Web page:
Organize a FAFSA Training Event
A college education is an increasingly expensive investment for students and their families. A completed FAFSA (Free Application for Federal Student Aid) allows the U.S. Department of Education to determine a potential student's eligibility for federal student aid. Key studies have indicated that FAFSA completion correlates strongly with college enrollment, particularly among low-income populations. You can help members of your community identify resources for college by sharing information on completing a FAFSA.
This toolkit will help you to address this community need by:
- Explaining associated terms
- Highlighting helpful resources
- Sharing effective planning steps
- Outlining project management tips
- Providing ideas for communicating your message
- Sharing tips for reflection and reporting
Learn Associated Terms
Before you jump-start the planning phase of your project, be sure you know the terms associated with the work you are about to do.
- FAFSA: The Free Application for Federal Student Aid is the first step a student must take toward gaining federal aid for college, career school, or graduate school. Completing and submitting the FAFSA is free; it is the largest source of financial aid to pay for college, providing more than $150 billion toward grants, loans, and work-study funds each year.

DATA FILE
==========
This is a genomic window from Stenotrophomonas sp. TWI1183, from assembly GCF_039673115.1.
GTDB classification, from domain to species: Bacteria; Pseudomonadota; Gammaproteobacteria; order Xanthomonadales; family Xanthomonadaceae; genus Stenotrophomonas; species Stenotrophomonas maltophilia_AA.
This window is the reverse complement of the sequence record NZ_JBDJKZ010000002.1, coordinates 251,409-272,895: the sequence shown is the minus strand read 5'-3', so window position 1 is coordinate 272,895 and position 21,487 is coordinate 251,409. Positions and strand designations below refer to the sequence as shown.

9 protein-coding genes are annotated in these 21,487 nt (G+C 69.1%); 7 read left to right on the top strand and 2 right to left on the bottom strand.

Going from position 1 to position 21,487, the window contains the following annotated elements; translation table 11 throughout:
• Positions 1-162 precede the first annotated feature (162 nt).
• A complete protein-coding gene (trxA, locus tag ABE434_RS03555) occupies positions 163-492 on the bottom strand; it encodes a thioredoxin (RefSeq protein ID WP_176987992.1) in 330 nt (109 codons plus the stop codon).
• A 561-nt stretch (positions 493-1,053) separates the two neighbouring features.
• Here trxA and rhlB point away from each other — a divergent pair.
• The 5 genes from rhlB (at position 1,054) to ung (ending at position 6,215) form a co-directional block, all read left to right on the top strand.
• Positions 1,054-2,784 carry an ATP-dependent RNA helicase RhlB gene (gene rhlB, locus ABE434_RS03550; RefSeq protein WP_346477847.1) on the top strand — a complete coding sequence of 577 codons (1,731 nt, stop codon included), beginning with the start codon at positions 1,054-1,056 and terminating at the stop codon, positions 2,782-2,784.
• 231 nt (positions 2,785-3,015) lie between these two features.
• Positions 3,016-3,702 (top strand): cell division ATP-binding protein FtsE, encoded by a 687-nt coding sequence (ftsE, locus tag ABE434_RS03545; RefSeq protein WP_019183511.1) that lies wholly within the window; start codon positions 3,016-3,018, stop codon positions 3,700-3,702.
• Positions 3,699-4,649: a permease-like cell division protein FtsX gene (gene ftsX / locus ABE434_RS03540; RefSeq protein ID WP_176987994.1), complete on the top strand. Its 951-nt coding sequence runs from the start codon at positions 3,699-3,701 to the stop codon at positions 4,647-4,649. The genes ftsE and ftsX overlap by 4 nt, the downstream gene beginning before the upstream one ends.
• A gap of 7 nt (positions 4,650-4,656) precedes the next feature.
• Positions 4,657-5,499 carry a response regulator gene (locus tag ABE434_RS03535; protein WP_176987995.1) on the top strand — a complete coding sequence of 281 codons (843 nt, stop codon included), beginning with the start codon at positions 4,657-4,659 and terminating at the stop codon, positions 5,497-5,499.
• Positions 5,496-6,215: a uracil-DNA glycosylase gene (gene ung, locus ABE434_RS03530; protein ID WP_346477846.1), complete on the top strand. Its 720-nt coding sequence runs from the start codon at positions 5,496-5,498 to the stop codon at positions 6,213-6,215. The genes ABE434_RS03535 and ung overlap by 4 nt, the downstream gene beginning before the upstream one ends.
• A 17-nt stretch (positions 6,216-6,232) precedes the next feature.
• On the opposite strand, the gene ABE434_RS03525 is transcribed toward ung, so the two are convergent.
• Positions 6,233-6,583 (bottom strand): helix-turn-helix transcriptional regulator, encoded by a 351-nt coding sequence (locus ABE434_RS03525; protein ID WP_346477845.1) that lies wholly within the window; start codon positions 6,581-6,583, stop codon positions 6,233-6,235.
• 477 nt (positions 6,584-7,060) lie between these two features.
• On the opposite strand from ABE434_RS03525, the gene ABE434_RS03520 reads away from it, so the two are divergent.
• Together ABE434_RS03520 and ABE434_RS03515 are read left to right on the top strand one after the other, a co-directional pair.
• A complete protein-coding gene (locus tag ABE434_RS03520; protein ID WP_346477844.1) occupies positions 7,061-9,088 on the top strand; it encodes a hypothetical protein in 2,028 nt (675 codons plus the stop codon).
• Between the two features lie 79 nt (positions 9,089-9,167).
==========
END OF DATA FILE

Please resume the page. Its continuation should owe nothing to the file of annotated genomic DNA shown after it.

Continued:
- Financial Need: The difference between the cost of attendance (COA) at a school and your Expected Family Contribution (EFC). While COA varies from school to school, your EFC does not change based on the school of attendance.
- Master Promissory Note (MPN): A binding legal document that you must sign when you get a federal student loan. The MPN can be used to make one or more loans for one or more academic years (up to 10 years). It lists the terms and conditions under which you agree to repay the loan and explains your rights and responsibilities as a borrower.
- For a complete set of terms, visit the student.ed.gov glossary
Browse Helpful Resources
Identify a Location
Reach out to the places where potential college students are located—high schools, after school centers offering SAT prep classes, GED centers, or churches.
Let these organizations know that you are interested in doing a FAFSA training event and determine if they are interested in partnering with you to host the training.